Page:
Halloween night, Santa Barbara’s Casa De La Raza, located at 601 E. Montecito St., hosted its second annual haunted house for local kids and teens. The house was designed, constructed, and operated on both October 30 and 31 by an entirely volunteer group ranging in age from under 11 to over 21 but made up mostly of local high school students. Many of this year’s volunteers heard about the haunted house through their friends who worked on it last year. The haunted house project, like many of Casa De La Raza’s other activities, fosters a sense of community in the participants and provides a neutral site for teens to interact. “We have kids from both sides,” said Lisa Valencia Sherrat, who has worked as a teacher at the center and also as coordinator of funds development for four years. Sherrat explained while the center is located on the eastside of downtown, it has proven to be a middle ground for conversation and healing within the community.
All proceeds went towards Casa De La Raza’s many social outreach programs, including youth groups, arts and music shows, and education programs like after school tutoring staffed by UCSB students. “I didn’t have homework so I came to help,” said Daniel Villagomez, who was wearing a ragged cloak and a fearsome mask and who attends the tutoring group.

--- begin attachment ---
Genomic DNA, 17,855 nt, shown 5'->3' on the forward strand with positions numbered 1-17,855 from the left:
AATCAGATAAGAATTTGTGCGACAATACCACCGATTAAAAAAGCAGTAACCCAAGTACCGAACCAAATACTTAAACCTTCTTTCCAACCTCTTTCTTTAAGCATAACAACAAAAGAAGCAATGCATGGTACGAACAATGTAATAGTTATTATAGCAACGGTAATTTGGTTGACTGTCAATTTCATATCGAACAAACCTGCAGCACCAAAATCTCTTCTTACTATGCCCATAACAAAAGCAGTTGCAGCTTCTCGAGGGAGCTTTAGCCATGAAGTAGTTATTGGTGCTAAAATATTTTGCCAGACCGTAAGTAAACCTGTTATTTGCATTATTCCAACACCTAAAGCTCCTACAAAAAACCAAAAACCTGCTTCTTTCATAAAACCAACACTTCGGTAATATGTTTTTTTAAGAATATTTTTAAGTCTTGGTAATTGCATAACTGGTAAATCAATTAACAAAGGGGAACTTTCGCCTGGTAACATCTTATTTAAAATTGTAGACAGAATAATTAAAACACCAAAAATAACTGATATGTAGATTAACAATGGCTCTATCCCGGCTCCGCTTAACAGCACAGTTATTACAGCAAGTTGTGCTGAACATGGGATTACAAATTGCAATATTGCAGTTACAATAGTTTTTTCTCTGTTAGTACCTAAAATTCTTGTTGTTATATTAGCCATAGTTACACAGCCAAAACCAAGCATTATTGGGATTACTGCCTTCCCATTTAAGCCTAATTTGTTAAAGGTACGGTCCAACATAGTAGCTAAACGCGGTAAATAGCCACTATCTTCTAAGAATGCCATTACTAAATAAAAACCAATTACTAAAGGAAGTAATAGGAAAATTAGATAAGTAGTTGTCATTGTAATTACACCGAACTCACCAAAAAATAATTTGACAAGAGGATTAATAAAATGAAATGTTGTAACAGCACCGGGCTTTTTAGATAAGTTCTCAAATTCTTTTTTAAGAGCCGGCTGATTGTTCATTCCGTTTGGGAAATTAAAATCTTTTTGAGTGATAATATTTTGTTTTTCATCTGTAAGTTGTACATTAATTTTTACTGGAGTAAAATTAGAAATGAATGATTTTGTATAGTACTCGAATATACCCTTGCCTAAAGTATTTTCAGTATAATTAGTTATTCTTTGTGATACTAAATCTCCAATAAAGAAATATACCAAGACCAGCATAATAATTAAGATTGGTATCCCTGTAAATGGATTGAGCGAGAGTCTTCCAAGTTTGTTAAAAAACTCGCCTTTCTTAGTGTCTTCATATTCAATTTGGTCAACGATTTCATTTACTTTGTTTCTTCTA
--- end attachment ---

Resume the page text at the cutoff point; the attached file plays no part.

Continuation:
Outside costumed children and their parents waited anxiously for their turn to brave the haunted labyrinth. The house was a large maze wonderfully decorated with all the gore and horror a proper haunted house should have, including a torture room, an autopsy room, and all manner of monsters and phantoms around every turn. Being Casa de La Raza it wouldn’t be complete without a Llorona or two. One of the haunted houses Lloronas, Selena Obispo, a Santa Barbara High School student, admitted she’s probably too old to be trick-or-treating anymore. “It’s more fun to scare here anyway,” she added.
Through creative fundraisers and community events, Casa de La Raza will continue to build a network of volunteers and participants that will grow to heal an often fractured and ignored population.